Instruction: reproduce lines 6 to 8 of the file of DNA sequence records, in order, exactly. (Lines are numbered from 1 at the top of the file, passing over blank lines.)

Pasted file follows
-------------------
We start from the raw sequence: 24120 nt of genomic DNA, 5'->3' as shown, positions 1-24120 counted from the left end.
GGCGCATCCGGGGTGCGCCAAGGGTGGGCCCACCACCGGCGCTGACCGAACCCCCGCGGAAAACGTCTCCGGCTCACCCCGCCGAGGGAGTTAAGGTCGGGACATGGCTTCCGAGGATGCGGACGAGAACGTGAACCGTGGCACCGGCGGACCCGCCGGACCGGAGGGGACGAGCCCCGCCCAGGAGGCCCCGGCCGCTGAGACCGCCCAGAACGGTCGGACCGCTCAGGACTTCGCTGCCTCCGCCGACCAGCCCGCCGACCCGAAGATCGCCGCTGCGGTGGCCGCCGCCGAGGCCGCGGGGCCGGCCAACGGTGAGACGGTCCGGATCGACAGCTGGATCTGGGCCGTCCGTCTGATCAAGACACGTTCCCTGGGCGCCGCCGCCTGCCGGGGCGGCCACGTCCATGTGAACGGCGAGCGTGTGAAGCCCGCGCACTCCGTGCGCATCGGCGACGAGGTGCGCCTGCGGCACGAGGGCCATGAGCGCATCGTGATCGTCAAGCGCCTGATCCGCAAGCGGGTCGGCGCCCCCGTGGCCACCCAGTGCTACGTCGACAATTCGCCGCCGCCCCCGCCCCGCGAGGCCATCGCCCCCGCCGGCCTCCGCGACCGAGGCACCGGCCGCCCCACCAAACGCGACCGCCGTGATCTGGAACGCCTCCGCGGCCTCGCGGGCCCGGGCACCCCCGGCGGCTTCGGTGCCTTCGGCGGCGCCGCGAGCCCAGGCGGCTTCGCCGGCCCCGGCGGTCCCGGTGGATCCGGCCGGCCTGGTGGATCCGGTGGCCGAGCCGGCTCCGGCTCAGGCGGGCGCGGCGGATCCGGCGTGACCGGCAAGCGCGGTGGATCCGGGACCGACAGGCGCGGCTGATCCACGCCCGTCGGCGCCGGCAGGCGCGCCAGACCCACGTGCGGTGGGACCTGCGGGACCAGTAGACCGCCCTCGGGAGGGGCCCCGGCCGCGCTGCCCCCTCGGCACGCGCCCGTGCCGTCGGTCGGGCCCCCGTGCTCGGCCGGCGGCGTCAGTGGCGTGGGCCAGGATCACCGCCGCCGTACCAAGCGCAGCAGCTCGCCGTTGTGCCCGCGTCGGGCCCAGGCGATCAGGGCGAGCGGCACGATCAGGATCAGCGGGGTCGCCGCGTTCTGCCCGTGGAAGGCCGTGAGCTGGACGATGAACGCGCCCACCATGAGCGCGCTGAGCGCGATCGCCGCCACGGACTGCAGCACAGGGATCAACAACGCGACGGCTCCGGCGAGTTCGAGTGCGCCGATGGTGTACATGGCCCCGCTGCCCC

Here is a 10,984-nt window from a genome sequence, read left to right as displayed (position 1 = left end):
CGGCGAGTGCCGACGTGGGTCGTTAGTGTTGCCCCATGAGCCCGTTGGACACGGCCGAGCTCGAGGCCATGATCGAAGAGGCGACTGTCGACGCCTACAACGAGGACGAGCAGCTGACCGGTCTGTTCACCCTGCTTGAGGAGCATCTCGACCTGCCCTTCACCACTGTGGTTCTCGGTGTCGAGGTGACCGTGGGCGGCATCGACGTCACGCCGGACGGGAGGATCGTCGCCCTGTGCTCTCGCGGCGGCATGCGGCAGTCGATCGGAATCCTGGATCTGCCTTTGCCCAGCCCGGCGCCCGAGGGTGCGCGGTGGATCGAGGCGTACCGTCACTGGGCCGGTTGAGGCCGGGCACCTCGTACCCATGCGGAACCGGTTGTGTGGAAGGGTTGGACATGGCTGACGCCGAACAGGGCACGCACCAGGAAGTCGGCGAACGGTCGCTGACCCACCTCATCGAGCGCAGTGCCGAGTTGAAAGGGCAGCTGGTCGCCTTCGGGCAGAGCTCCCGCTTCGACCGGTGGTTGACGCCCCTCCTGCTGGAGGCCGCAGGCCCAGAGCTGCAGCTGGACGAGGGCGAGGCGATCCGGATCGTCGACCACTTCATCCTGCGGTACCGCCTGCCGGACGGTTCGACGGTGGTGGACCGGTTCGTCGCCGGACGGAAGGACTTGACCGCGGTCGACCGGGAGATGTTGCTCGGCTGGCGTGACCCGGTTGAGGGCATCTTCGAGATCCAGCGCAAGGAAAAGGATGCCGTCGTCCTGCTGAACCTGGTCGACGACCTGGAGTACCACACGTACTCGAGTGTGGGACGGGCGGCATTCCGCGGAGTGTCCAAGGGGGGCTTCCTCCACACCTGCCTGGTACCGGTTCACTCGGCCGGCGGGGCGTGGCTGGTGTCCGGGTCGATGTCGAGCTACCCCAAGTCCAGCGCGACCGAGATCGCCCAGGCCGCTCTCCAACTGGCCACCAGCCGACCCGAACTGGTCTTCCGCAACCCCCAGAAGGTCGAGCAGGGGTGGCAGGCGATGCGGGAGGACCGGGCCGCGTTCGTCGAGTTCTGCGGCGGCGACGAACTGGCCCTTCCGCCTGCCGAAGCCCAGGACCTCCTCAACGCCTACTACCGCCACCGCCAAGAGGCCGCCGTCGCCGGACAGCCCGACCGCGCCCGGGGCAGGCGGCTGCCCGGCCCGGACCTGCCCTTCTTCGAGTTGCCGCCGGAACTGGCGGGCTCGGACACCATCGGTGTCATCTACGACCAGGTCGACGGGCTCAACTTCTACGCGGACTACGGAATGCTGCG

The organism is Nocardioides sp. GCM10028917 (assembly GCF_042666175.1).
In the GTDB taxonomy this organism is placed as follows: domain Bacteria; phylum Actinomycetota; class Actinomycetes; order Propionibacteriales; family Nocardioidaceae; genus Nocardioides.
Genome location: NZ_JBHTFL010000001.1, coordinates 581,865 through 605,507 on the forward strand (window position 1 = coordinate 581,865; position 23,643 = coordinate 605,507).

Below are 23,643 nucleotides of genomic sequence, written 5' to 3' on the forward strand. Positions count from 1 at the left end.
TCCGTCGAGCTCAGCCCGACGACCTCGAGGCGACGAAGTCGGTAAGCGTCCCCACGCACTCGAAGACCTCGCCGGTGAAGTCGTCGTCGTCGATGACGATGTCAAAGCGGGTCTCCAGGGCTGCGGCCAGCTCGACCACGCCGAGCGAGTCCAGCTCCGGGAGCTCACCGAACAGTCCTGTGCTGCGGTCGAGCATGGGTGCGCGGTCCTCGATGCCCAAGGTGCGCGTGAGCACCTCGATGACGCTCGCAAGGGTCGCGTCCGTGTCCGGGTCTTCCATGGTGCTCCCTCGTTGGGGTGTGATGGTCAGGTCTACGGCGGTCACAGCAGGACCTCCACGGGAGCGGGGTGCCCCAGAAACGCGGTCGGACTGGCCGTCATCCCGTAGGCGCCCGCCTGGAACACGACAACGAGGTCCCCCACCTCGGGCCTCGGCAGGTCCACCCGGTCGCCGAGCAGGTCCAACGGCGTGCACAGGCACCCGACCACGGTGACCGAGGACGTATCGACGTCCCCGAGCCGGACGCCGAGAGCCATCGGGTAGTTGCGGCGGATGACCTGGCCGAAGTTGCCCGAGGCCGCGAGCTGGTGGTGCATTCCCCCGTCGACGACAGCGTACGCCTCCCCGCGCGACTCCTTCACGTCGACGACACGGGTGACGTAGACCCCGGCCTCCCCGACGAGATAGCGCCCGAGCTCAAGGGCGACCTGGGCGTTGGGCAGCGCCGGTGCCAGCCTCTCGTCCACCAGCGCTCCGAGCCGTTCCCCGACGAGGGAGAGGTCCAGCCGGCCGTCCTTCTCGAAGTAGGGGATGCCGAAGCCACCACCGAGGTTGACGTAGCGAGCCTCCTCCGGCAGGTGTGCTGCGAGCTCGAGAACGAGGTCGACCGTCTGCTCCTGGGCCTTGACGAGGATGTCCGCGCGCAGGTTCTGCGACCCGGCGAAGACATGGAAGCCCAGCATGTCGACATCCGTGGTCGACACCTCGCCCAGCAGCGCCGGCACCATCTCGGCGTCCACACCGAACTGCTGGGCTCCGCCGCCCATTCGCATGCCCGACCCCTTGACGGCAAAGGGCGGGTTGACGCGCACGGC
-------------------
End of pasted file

In the GTDB taxonomy this organism is placed as follows: domain Bacteria; phylum Actinomycetota; class Actinomycetes; order Propionibacteriales; family Nocardioidaceae; genus Nocardioides.
Genome location: NZ_JBHTFL010000001.1, coordinates 581,865 through 605,507 on the forward strand (window position 1 = coordinate 581,865; position 23,643 = coordinate 605,507).

Below are 23,643 nucleotides of genomic sequence, written 5' to 3' on the forward strand. Positions count from 1 at the left end.